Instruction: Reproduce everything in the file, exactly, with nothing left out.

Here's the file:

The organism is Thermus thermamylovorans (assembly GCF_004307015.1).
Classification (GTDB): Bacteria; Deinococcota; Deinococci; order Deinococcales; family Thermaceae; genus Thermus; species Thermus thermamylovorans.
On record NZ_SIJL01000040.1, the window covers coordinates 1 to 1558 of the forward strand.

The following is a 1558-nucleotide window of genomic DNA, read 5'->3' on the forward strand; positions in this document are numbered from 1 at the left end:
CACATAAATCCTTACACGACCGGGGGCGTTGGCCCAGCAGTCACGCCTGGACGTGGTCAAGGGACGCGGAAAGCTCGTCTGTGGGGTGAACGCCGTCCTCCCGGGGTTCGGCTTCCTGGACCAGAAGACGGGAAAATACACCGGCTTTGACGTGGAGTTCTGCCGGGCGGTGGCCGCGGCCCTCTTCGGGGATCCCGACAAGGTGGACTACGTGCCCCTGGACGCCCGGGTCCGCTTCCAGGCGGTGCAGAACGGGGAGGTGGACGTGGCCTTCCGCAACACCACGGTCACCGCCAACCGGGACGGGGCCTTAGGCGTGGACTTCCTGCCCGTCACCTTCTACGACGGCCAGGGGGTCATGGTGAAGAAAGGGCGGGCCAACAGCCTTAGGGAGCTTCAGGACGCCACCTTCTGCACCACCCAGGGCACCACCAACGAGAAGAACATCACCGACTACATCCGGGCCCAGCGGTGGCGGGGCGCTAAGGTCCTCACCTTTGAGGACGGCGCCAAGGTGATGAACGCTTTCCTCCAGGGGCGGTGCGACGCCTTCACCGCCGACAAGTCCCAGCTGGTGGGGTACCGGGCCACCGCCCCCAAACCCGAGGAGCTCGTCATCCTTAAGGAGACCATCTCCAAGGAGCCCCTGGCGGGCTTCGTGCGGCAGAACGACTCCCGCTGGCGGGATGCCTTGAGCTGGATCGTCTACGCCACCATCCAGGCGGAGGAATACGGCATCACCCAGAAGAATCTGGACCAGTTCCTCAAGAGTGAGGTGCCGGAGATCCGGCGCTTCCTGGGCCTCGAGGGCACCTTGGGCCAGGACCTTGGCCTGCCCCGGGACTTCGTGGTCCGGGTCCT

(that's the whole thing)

The organism is Thermus thermamylovorans (assembly GCF_004307015.1).
Classification (GTDB): Bacteria; Deinococcota; Deinococci; order Deinococcales; family Thermaceae; genus Thermus; species Thermus thermamylovorans.
On record NZ_SIJL01000040.1, the window covers coordinates 1 to 1558 of the forward strand.

The following is a 1558-nucleotide window of genomic DNA, read 5'->3' on the forward strand; positions in this document are numbered from 1 at the left end:
CACATAAATCCTTACACGACCGGGGGCGTTGGCCCAGCAGTCACGCCTGGACGTGGTCAAGGGACGCGGAAAGCTCGTCTGTGGGGTGAACGCCGTCCTCCCGGGGTTCGGCTTCCTGGACCAGAAGACGGGAAAATACACCGGCTTTGACGTGGAGTTCTGCCGGGCGGTGGCCGCGGCCCTCTTCGGGGATCCCGACAAGGTGGACTACGTGCCCCTGGACGCCCGGGTCCGCTTCCAGGCGGTGCAGAACGGGGAGGTGGACGTGGCCTTCCGCAACACCACGGTCACCGCCAACCGGGACGGGGCCTTAGGCGTGGACTTCCTGCCCGTCACCTTCTACGACGGCCAGGGGGTCATGGTGAAGAAAGGGCGGGCCAACAGCCTTAGGGAGCTTCAGGACGCCACCTTCTGCACCACCCAGGGCACCACCAACGAGAAGAACATCACCGACTACATCCGGGCCCAGCGGTGGCGGGGCGCTAAGGTCCTCACCTTTGAGGACGGCGCCAAGGTGATGAACGCTTTCCTCCAGGGGCGGTGCGACGCCTTCACCGCCGACAAGTCCCAGCTGGTGGGGTACCGGGCCACCGCCCCCAAACCCGAGGAGCTCGTCATCCTTAAGGAGACCATCTCCAAGGAGCCCCTGGCGGGCTTCGTGCGGCAGAACGACTCCCGCTGGCGGGATGCCTTGAGCTGGATCGTCTACGCCACCATCCAGGCGGAGGAATACGGCATCACCCAGAAGAATCTGGACCAGTTCCTCAAGAGTGAGGTGCCGGAGATCCGGCGCTTCCTGGGCCTCGAGGGCACCTTGGGCCAGGACCTTGGCCTGCCCCGGGACTTCGTGGTCCGGGTCCT